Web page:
Historical epics tend to range across generations, even centuries, perhaps following the fortunes of a single family. Lawrence Hill’s Book of Negroes spanned the lifetime of one woman but traveled across continents. The Way the Crow Flies inhabited the lives of several individuals and had a wide geopolitical reach that extended across decades. The Emperor of Lies, on the other hand, covers less than five years in time and only four square kilometres in area. Yet in its intensively detailed account of life and death (and a good deal of shadowy existence in between) in the Lodz Ghetto, and its very wide-ranging cast of characters, it is as far-reaching a tale as could be imagined. It is a stunning achievement.
Ably translated from the Swedish by the aptly named Sarah Death, Emperor is the story of Mordechai Chaim Rumkowski, “the Eldest of the Jews,” appointed by the Nazis to rule over his co-religionists in the sealed ghetto of the Polish city of Lodz. Ostensibly, it asks the question whether he was a well-meaning pragmatist who hoped to negotiate with the Nazis for the good of the community, or whether he was driven by a lust for power, willing to sacrifice his fellow Jews to slave labour, starvation, torture and death to satisfy his ambition.
The epic scope of Emperor reveals itself in the stunningly meticulous level of detail Sem-Sandberg marshals to build his huge story, as if creating a city out of grains of sand. Every event takes place on a particular street, at a particular address. We know how many tailor shops there were, how many of those made uniforms for the Wehrmacht, and how many, illegally, made women’s undergarments instead. We know how many tons of potatoes were trucked into the ghetto every day and how many doctors there were (while there were still hospitals), how many grams of bread workers received, and how many cases of diphtheria were recorded in each year of the ghetto’s existence.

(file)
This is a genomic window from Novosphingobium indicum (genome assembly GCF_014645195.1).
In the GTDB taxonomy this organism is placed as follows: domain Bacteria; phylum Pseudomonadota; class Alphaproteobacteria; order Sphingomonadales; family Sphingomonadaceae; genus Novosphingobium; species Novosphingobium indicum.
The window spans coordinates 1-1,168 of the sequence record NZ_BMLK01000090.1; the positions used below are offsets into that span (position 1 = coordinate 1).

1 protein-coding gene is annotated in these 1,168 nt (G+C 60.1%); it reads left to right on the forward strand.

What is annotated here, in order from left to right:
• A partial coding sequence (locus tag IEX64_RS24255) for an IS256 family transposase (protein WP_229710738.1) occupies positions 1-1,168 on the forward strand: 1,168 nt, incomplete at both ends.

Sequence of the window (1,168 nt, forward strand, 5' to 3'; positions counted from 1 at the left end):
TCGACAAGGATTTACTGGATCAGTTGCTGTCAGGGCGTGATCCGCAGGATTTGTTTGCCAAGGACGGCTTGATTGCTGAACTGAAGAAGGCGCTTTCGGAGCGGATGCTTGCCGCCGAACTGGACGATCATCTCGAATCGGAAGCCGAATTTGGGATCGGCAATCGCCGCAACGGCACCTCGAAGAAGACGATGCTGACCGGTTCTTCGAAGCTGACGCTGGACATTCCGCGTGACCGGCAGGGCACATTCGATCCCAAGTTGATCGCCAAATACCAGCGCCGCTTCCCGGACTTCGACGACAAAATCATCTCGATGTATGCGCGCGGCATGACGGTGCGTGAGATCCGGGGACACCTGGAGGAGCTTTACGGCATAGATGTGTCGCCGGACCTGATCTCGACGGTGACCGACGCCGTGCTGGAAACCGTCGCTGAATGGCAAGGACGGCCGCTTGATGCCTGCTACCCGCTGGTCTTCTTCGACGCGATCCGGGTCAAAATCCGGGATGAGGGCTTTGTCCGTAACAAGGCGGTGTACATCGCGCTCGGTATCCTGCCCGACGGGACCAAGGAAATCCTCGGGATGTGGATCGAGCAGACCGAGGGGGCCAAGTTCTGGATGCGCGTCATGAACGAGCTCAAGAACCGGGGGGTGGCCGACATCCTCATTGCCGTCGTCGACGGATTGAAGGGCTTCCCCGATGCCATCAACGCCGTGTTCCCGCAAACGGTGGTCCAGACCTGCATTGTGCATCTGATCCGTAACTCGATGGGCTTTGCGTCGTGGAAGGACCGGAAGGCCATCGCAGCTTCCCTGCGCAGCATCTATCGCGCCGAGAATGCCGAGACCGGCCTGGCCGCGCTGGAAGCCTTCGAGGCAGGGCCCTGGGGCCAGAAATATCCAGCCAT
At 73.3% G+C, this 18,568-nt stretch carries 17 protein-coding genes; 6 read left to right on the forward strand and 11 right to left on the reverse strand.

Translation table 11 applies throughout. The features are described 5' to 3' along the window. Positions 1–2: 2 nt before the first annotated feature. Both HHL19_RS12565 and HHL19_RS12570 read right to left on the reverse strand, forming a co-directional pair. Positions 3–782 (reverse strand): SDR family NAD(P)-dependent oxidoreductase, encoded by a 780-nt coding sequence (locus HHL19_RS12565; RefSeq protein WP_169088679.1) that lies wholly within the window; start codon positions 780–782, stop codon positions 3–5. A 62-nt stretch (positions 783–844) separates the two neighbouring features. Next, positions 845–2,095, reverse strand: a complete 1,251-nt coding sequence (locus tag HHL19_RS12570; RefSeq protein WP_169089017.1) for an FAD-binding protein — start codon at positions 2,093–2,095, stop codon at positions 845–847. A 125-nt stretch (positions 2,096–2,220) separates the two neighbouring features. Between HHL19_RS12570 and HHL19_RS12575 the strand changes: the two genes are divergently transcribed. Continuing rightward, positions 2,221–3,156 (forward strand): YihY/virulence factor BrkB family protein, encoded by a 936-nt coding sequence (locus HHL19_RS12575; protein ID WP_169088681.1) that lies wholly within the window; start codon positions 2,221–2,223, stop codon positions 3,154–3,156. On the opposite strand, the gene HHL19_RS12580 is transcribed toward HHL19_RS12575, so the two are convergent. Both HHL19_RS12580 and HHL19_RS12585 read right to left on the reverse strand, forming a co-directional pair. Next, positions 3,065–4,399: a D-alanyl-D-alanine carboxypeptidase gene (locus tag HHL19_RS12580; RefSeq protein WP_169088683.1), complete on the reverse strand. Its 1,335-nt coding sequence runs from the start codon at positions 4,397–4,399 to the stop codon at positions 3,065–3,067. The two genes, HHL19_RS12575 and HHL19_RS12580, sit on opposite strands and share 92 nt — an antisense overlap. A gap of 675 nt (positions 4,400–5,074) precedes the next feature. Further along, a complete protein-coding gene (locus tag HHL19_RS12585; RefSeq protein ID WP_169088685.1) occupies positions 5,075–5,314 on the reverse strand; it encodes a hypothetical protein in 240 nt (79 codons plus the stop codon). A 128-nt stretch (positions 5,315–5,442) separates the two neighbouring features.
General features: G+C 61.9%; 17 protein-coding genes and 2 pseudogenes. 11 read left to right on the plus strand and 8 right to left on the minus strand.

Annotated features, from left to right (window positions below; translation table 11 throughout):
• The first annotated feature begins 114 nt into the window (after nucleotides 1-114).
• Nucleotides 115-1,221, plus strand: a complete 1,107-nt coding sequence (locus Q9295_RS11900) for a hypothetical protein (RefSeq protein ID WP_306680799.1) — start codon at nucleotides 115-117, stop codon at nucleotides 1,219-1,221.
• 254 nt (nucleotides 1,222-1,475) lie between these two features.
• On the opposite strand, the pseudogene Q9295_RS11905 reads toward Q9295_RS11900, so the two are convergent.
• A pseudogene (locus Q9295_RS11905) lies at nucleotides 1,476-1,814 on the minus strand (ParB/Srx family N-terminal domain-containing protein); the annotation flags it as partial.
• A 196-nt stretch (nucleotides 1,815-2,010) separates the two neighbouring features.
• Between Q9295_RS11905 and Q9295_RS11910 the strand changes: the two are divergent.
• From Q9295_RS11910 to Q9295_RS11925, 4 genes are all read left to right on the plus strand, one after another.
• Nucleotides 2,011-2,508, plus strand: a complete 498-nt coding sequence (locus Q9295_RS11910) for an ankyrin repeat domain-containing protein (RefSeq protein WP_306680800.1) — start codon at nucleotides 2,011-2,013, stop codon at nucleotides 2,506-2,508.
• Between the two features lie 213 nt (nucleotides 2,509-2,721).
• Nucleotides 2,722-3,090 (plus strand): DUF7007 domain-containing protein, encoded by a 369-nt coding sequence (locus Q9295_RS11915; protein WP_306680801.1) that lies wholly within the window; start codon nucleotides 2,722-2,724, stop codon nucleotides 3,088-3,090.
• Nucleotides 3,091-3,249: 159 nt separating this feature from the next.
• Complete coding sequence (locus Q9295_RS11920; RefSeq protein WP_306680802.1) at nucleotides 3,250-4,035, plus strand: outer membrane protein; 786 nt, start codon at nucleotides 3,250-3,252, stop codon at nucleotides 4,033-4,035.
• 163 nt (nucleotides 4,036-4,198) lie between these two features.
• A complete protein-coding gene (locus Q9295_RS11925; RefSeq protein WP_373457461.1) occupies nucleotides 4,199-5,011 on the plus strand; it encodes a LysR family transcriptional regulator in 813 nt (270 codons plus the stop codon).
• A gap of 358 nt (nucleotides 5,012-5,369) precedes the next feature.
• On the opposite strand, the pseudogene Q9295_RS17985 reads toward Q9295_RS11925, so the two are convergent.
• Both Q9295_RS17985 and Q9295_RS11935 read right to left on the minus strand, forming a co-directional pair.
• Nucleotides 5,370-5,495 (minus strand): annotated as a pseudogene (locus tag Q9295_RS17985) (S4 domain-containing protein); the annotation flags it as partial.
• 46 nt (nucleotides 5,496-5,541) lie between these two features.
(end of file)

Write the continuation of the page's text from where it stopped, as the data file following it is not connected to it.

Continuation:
One is introduced to character after character, so many that it is at first impossible to engage with any of them; on the contrary, one begins to feel alienated. The first third or so of the 641 pages reads like a relentless regurgitation of Sem-Sandberg’s research, an almost numbing recitation of facts that brings to mind nothing so much as Claude Lanzmann’s classic Holocaust film Shoah, a nine-and-a-half-hour documentary of which the rhythmic turning of the wheels of a cattle car through the Polish countryside is the classic image. Watching the film, the viewer struggles with boredom and frustration, finally breaking through into the realization that she is experiencing, in a minuscule way, the horror of the more banal aspects of the reality experienced by the Holocaust’s victims.
But Sem-Sandberg is a highly skilled writer, even slipping occasionally into moments of dreamlike beauty. So the reader continues to read even while resisting the litany of statistics, street names, and seemingly unrelated events, until the cast of characters begins to take shape, and she finds she has been firmly drawn into the nightmarish, surreal, mostly true story.
Although the back-cover blurb positions the main mystery of the plot as the question of Rumkowski’s moral status, Sem-Sandberg doesn’t leave the reader in suspense for long: Rumkowski’s monstrous self-regard and total lack of compassion soon accumulate into much greater crimes.
But the most chilling thing about the story is not the brutal opportunism and revolting misdeeds of one man, nor even the much larger horrors of the Nazi regime’s systematic destruction of so much of Europe, a part of which unfolds before us in vivid, microscopic detail. After all, the figure of the sadistic Nazi, however real, is the stuff of cliché. The really terrifying thing, which makes up the woof and warp of this story, is the way that Rumkowski’s abuse of power only differed on the level of scale from the abuses that the residents of the ghetto heaped on each other, prompted by greed, selfishness, hunger, fear, and foolishness. Adults wait around to steal sacks of coal splinters that malnourished children struggle to dig from packed earth in the freezing Polish winter; people turn their neighbours in to the police because it makes them feel important; a man sells his sister into sexual slavery to stave off his own deportation. All of which makes it so much more powerful when Sem-Sandberg shows us a few rare examples of integrity, of generosity, of the strength of hope or love or the simple dogged desire to live, that keeps a few individuals alive through years of starvation without having descended to the brutal exploitation of others.
Elise Moser’s novel, set in Montreal, is called Because I Have Loved and Hidden It. She is currently co-editing Minority Reports, the anthology of Quebec Writing Competition winners, with Claude Lalumière. It will appear from Véhicule Press this fall.